Before you sign a major contract, show it to your lawyer, or a professional facilities manager, or both. Do not proceed on the basis of an oral agreement, warns Marcus, who adds: “Be sure to get a certificate of insurance before letting people do work. The association should be named as insured on the certificate, and coverage should be in an amount that’s appropriate for the project.”
If you’re financing the work out of pocket, collect a special assessment for capital improvements and deposit it in a separate account; otherwise the money may be counted as income. Document the assessment and the project in the building’s minutes, and spend the funds only on the repairs that are listed. “Depreciation opportunities are shrinking,” explains Condon. “The big thing with the government is documenting what you do.”
But remember: as you improve the property, real estate values rise – and so do real estate assessments. Nonetheless, many buildings seek, and win, tax reductions. “Seeing your real estate value go up – there’s a cost to that,” notes Mark Hoffman, principal of Manhattan-based Hoffman Management, which oversees 5,000 residential units. “Every year, we challenge our real estate tax bill.” He keeps funds from draining in another way – by controlling water use. “We check for leaks, track consumption through meters, and change toilets to low-flush models.”
Making Personnel Efforts
To control labor expenses, “You have to limit overtime,” says Hoffman. Surprisingly, when it comes to payrolls, more can cost less. Hoffman and other building professionals recommend the counterintuitive step of hiring temporary workers to provide coverage during holidays and vacations, instead of giving extra hours to staffers at time-and-a-half rates.
A better way to reward regular workers may be to help them get training, from professional certifications to courses in human resources (HR). In New York, the union’s Local 32B-32J holds free classes for members in good standing. But why should they study human resources? “Employees tend to stay for a long time in the buildings they work in,” explains Margie Russell, executive director of the New York Association of Realty Managers and an instructor in 32B/J’s Thomas Shortman Training Program. “The family atmosphere can turn bad. So HR classes are important for everyone. You want your doorman to think of the handyman as his customer, and you want the handyman to think of the doorman as his customer.”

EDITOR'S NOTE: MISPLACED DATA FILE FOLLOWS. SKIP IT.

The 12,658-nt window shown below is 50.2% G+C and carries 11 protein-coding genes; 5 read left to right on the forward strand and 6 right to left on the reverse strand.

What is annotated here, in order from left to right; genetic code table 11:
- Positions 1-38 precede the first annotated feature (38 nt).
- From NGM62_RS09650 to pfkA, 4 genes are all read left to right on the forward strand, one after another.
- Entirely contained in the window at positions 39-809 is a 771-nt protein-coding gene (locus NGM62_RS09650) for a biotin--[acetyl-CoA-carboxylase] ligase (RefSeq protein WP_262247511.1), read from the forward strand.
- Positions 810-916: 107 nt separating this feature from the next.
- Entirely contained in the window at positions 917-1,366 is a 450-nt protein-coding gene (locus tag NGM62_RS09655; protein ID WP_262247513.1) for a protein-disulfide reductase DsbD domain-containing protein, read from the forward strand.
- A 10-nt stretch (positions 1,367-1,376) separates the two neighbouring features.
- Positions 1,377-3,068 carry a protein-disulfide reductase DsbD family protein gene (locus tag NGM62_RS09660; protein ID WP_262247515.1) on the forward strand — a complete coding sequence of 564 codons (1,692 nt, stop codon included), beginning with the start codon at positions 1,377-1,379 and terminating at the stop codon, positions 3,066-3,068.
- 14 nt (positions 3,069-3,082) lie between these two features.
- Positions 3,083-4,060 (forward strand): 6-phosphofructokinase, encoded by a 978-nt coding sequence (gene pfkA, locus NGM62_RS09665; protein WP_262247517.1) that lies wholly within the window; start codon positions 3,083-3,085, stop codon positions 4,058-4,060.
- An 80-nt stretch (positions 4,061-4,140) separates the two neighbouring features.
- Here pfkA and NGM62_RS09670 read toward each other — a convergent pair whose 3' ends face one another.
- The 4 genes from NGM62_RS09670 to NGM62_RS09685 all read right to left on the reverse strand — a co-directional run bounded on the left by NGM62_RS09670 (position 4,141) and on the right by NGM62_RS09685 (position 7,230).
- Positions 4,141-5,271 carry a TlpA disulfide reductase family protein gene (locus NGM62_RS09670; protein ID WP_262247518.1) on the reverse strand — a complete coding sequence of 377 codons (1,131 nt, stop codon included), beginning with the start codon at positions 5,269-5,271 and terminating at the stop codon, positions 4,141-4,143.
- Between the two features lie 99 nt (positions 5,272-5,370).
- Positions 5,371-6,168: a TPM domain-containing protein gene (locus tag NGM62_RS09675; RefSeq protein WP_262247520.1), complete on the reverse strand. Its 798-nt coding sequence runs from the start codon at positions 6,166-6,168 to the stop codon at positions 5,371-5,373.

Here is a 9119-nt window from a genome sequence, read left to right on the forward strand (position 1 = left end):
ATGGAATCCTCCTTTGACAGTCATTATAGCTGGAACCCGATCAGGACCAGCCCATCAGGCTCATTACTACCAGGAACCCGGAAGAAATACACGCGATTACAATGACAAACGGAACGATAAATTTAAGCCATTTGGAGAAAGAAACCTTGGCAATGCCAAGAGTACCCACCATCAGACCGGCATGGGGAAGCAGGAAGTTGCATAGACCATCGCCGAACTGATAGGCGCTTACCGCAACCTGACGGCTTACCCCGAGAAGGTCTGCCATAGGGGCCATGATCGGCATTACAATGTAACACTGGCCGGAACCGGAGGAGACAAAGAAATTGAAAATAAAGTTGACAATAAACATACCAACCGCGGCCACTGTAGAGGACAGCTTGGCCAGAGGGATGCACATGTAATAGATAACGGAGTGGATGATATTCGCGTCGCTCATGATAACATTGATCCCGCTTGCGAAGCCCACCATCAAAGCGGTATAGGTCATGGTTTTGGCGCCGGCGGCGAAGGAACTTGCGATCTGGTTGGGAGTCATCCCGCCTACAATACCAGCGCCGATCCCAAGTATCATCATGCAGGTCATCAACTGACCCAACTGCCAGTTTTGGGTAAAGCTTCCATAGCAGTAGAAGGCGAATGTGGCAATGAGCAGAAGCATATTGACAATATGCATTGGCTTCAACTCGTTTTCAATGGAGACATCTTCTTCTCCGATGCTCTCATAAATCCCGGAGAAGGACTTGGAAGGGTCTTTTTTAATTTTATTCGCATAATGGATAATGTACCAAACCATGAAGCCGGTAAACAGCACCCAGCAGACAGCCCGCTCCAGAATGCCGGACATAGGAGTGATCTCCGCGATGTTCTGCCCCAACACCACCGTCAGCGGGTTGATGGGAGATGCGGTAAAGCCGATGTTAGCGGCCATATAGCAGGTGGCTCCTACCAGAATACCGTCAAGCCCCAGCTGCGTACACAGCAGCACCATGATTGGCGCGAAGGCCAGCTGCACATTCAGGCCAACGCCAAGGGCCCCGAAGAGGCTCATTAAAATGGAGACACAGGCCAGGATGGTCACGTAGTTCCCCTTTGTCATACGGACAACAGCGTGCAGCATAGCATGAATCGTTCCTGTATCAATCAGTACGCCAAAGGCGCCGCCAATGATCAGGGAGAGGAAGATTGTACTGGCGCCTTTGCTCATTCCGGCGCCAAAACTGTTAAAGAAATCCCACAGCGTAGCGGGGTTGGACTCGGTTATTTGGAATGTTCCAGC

Financial management is another valuable topic, says Russell, who urges buildings to share their monthly budgets with employees. “Every potential buyer gets to see those budgets,” she notes. “Staff should, too. In budget class, we learn that every leaky faucet can cost a building $1,500 a year, so we train people to catch it. Sidewalk repair falls on a building’s shoulders. There’s no reason why a porter or a doorman can’t watch for defects, and photograph them with a digital camera.”
The ultimate goal is to create a sense of ownership in the people who interact with tenant-shareholders and visitors on a regular basis, and are therefore in a position to reduce friction, and with it, the possibility of legal action. “If there’s a flood in an apartment, and an employee doesn’t show remorse, the tenant-shareholder will seek more money in damages,” Russell points out. “If someone trips and falls and is okay, and the doorman rushes out and says, ‘Are you okay?’ there’s less chance of a lawsuit.”
In a consumer society, the concept of comparison-shopping needs no explanation. Managing agents and large complexes enjoy a pricing advantage, since they purchase goods in bulk. Individual properties may be able to boost their buying muscle by joining housing associations. Many small co-ops just write up a wish list and dispatch a board member to a discount warehouse. Without lots of storage room, however, they can’t just stock up on chemicals.
Brigham Park relies heavily on three vendors and isn’t shy about playing them off against each other. “Periodically, we buy the same items, to compare prices,” notes Kobak, the manager. “One supplier may be higher on certain items; if the difference is minor, it cancels out.” To create a competitive situation, he alerts suppliers that he is also doing business with their rivals.
Who does the actual buying and, more importantly, how trustworthy the person is can matter just as much as where he or she shops. Big or small, all properties worry about the prospect of theft. “We order materials ourselves and go to the buildings and check on them,” says Hoffman, whose firm patronizes an established network of vendors (his family has been in management for three generations). “Supers do not order supplies; their time is too valuable. Instead, we have requisition forms for them.”
In the market for professional services? Here, too, co-ops and condos should shop around. “Review attorneys’ and accountants’ fees,” advises Condon. When the building’s insurance comes up for annual renewal, examine the policy, from its price to its coverage, and ask your broker to find out what other carriers might offer. If your building made major capital improvements, for instance, it might want to increase its coverage.
Putting Energy into Saving It
The New York State Energy Research and Development Authority (NYSERDA) has a variety of ResTech initiatives to help multi-family buildings implement energy efficiency improvements. One program covers single-family to four-family properties; the other targets properties with five or more units. Both programs involve an energy audit – a top-to-bottom assessment of the site’s components and operating conditions conducted by a state-approved contractor.
“The auditor proposes the scope and cost of the work,” says Michael Bobker, director of strategic technology at NYSERDA. “If the building agrees, NYSERDA pays for half of the services, and the building pays the agency for the other half.” If the building makes the recommended improvements – such as adding insulation, replacing windows, or upgrading the furnace – the payments go toward that work. “The audit covers all energy sources,” continues Bobker. “The building should be able to see savings of 15 to 20 percent, although savings of 35 to 40 percent are possible with major capital investments.”